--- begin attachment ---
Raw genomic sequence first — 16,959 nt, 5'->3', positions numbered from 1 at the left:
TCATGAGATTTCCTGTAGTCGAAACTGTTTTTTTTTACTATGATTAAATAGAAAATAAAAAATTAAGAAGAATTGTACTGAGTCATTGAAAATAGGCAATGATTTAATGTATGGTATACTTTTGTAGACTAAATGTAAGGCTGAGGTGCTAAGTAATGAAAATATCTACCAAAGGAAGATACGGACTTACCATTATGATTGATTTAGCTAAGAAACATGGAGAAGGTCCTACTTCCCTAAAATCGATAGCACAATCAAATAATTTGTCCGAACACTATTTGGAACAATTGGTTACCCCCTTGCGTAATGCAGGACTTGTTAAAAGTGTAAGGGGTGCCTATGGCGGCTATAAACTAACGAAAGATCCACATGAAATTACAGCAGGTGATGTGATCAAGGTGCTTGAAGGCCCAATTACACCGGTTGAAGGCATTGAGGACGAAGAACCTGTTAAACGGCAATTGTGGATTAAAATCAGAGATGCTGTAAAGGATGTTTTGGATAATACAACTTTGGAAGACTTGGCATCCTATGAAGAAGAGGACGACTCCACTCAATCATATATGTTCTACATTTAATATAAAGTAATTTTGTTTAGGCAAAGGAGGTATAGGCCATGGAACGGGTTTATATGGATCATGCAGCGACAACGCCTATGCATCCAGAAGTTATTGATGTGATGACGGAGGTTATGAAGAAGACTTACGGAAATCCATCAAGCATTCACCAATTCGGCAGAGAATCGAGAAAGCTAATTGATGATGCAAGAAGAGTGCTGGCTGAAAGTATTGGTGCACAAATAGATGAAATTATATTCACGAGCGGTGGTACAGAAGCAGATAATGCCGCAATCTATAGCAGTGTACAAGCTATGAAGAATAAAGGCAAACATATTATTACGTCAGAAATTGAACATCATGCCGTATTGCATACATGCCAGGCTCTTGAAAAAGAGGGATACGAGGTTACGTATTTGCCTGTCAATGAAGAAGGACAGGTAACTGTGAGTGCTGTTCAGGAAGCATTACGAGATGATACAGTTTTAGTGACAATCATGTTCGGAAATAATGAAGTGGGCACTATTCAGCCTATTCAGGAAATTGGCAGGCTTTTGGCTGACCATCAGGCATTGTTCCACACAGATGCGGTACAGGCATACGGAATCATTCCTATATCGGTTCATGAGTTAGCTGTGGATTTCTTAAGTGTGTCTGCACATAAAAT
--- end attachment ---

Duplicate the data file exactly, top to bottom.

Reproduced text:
Raw genomic sequence first — 16,959 nt, 5'->3', positions numbered from 1 at the left:
TCATGAGATTTCCTGTAGTCGAAACTGTTTTTTTTTACTATGATTAAATAGAAAATAAAAAATTAAGAAGAATTGTACTGAGTCATTGAAAATAGGCAATGATTTAATGTATGGTATACTTTTGTAGACTAAATGTAAGGCTGAGGTGCTAAGTAATGAAAATATCTACCAAAGGAAGATACGGACTTACCATTATGATTGATTTAGCTAAGAAACATGGAGAAGGTCCTACTTCCCTAAAATCGATAGCACAATCAAATAATTTGTCCGAACACTATTTGGAACAATTGGTTACCCCCTTGCGTAATGCAGGACTTGTTAAAAGTGTAAGGGGTGCCTATGGCGGCTATAAACTAACGAAAGATCCACATGAAATTACAGCAGGTGATGTGATCAAGGTGCTTGAAGGCCCAATTACACCGGTTGAAGGCATTGAGGACGAAGAACCTGTTAAACGGCAATTGTGGATTAAAATCAGAGATGCTGTAAAGGATGTTTTGGATAATACAACTTTGGAAGACTTGGCATCCTATGAAGAAGAGGACGACTCCACTCAATCATATATGTTCTACATTTAATATAAAGTAATTTTGTTTAGGCAAAGGAGGTATAGGCCATGGAACGGGTTTATATGGATCATGCAGCGACAACGCCTATGCATCCAGAAGTTATTGATGTGATGACGGAGGTTATGAAGAAGACTTACGGAAATCCATCAAGCATTCACCAATTCGGCAGAGAATCGAGAAAGCTAATTGATGATGCAAGAAGAGTGCTGGCTGAAAGTATTGGTGCACAAATAGATGAAATTATATTCACGAGCGGTGGTACAGAAGCAGATAATGCCGCAATCTATAGCAGTGTACAAGCTATGAAGAATAAAGGCAAACATATTATTACGTCAGAAATTGAACATCATGCCGTATTGCATACATGCCAGGCTCTTGAAAAAGAGGGATACGAGGTTACGTATTTGCCTGTCAATGAAGAAGGACAGGTAACTGTGAGTGCTGTTCAGGAAGCATTACGAGATGATACAGTTTTAGTGACAATCATGTTCGGAAATAATGAAGTGGGCACTATTCAGCCTATTCAGGAAATTGGCAGGCTTTTGGCTGACCATCAGGCATTGTTCCACACAGATGCGGTACAGGCATACGGAATCATTCCTATATCGGTTCATGAGTTAGCTGTGGATTTCTTAAGTGTGTCTGCACATAAAAT